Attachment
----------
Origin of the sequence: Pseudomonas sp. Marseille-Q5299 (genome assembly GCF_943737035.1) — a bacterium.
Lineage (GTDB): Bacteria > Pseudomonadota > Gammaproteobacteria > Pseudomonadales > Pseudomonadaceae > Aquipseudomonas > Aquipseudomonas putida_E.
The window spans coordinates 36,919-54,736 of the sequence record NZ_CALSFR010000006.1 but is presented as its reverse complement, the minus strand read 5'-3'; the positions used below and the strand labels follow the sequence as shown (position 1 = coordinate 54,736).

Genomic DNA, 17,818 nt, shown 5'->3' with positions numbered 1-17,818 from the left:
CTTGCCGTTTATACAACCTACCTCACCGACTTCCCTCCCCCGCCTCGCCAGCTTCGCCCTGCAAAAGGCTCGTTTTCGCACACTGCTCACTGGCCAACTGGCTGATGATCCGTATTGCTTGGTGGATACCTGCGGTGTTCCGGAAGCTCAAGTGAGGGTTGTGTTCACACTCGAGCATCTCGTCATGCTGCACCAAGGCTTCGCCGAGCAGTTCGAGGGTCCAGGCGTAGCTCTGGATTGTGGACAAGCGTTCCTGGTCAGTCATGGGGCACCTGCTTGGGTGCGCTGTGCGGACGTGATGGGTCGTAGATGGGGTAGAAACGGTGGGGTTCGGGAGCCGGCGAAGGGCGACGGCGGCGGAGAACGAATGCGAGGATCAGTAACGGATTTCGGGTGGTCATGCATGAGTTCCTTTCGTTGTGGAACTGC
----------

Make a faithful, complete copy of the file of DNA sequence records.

Origin of the sequence: Pseudomonas sp. Marseille-Q5299 (genome assembly GCF_943737035.1) — a bacterium.
Lineage (GTDB): Bacteria > Pseudomonadota > Gammaproteobacteria > Pseudomonadales > Pseudomonadaceae > Aquipseudomonas > Aquipseudomonas putida_E.
The window spans coordinates 36,919-54,736 of the sequence record NZ_CALSFR010000006.1 but is presented as its reverse complement, the minus strand read 5'-3'; the positions used below and the strand labels follow the sequence as shown (position 1 = coordinate 54,736).

Genomic DNA, 17,818 nt, shown 5'->3' with positions numbered 1-17,818 from the left:
CTTGCCGTTTATACAACCTACCTCACCGACTTCCCTCCCCCGCCTCGCCAGCTTCGCCCTGCAAAAGGCTCGTTTTCGCACACTGCTCACTGGCCAACTGGCTGATGATCCGTATTGCTTGGTGGATACCTGCGGTGTTCCGGAAGCTCAAGTGAGGGTTGTGTTCACACTCGAGCATCTCGTCATGCTGCACCAAGGCTTCGCCGAGCAGTTCGAGGGTCCAGGCGTAGCTCTGGATTGTGGACAAGCGTTCCTGGTCAGTCATGGGGCACCTGCTTGGGTGCGCTGTGCGGACGTGATGGGTCGTAGATGGGGTAGAAACGGTGGGGTTCGGGAGCCGGCGAAGGGCGACGGCGGCGGAGAACGAATGCGAGGATCAGTAACGGATTTCGGGTGGTCATGCATGAGTTCCTTTCGTTGTGGAACTGC